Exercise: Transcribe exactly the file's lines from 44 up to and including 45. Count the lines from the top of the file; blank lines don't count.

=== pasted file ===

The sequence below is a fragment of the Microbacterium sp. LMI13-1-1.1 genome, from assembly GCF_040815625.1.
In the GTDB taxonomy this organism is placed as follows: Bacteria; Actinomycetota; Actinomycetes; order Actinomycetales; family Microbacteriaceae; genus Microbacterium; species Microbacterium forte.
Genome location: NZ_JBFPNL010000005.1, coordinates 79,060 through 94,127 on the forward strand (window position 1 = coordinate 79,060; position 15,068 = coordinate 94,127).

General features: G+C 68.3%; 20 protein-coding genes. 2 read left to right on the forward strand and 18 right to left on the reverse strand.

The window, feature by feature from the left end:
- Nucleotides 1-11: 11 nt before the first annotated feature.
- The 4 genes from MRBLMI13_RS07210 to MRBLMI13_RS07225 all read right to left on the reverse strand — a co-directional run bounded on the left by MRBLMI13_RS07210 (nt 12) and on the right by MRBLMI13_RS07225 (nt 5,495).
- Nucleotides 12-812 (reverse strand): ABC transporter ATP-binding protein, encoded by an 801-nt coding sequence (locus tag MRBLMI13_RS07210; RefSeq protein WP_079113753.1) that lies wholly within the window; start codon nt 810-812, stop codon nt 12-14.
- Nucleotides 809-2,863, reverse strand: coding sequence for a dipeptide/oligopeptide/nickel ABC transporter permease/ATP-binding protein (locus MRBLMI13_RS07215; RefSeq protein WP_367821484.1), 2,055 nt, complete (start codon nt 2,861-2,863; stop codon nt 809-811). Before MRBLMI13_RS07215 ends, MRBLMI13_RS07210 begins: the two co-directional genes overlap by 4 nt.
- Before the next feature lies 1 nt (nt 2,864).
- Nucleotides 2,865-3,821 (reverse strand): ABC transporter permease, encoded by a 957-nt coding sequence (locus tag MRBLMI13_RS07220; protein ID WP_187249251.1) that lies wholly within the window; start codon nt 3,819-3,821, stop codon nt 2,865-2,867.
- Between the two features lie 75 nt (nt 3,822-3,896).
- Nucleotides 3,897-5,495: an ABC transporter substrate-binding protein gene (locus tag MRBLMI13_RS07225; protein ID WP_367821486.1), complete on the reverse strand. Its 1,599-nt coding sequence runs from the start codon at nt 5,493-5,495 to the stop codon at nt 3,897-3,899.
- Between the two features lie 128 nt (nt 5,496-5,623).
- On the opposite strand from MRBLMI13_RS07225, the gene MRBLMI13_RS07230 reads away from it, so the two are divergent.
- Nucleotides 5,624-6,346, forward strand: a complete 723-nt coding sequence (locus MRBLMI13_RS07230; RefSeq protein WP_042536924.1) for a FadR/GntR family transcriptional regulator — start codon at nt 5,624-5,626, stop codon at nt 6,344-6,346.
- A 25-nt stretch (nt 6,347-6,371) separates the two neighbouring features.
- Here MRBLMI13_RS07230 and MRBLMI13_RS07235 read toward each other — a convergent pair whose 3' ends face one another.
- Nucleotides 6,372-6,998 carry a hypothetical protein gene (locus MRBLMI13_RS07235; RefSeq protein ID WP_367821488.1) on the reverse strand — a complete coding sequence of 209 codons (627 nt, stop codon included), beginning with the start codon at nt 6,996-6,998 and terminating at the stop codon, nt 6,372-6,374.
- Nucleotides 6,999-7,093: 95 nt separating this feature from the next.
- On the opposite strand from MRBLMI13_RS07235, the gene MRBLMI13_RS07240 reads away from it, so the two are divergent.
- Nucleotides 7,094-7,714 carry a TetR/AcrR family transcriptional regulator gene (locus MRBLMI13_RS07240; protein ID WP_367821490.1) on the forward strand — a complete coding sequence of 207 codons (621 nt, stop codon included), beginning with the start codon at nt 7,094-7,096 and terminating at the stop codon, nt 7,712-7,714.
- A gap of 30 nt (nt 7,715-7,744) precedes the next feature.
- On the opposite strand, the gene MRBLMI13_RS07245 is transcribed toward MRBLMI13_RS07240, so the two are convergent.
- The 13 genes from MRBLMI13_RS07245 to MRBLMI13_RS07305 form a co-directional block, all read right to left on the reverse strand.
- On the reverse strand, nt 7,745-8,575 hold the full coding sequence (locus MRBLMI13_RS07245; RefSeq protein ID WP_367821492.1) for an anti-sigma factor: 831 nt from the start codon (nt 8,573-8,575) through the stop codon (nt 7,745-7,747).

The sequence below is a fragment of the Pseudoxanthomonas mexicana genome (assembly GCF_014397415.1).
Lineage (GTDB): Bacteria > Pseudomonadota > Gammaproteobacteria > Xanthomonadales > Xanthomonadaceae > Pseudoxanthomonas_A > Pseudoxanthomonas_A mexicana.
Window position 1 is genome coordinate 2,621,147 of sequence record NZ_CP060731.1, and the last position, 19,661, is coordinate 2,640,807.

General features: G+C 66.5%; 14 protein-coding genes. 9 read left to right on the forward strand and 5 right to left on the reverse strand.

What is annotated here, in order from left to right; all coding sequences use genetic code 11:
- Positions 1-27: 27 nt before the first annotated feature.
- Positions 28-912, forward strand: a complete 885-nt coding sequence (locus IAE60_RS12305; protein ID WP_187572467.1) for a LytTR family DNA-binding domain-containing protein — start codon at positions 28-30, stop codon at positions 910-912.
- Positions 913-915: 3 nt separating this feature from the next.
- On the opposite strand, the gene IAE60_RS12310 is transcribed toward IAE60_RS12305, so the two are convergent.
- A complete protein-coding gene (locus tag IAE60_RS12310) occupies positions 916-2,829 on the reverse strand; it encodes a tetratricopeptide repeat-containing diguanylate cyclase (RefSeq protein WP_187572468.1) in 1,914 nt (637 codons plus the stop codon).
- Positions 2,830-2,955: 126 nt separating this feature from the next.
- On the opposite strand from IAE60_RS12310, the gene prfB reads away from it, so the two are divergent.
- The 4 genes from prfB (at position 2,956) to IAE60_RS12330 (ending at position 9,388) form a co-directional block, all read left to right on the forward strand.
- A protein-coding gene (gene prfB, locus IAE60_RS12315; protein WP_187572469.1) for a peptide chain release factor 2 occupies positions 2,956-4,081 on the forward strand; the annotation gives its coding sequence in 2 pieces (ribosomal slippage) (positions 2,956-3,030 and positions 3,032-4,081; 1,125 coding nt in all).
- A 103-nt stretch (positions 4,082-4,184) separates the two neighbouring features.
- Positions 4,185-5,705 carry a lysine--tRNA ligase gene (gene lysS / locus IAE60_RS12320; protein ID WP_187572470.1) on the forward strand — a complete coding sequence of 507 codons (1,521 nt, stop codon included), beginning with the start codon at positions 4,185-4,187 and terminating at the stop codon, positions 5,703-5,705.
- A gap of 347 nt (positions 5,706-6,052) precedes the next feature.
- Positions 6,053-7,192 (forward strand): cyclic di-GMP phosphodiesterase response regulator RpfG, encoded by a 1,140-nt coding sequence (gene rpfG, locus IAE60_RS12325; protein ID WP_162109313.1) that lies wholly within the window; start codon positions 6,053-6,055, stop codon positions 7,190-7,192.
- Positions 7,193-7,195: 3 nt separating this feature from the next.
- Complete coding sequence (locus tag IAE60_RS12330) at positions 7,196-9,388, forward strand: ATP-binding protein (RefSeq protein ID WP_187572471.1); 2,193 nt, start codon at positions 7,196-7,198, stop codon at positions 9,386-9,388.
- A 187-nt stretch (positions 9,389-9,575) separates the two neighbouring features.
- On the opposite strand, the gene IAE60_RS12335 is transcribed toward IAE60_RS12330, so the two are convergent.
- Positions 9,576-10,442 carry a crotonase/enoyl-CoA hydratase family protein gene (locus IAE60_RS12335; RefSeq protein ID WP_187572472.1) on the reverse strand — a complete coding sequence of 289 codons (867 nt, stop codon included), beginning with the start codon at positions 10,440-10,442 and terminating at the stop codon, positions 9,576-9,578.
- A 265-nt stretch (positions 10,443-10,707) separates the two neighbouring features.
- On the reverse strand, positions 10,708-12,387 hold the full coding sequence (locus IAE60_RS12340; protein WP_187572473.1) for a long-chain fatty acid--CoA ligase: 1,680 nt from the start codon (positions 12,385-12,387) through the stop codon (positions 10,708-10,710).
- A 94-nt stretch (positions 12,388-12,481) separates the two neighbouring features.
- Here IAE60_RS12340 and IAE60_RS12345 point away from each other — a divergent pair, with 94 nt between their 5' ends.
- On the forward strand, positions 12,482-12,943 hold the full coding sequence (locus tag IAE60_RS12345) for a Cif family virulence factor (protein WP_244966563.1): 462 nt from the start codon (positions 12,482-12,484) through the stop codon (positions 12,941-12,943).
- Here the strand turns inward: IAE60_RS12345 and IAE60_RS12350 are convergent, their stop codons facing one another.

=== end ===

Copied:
- Positions 6,053-7,192 (forward strand): cyclic di-GMP phosphodiesterase response regulator RpfG, encoded by a 1,140-nt coding sequence (gene rpfG, locus IAE60_RS12325; protein ID WP_162109313.1) that lies wholly within the window; start codon positions 6,053-6,055, stop codon positions 7,190-7,192.
- Positions 7,193-7,195: 3 nt separating this feature from the next.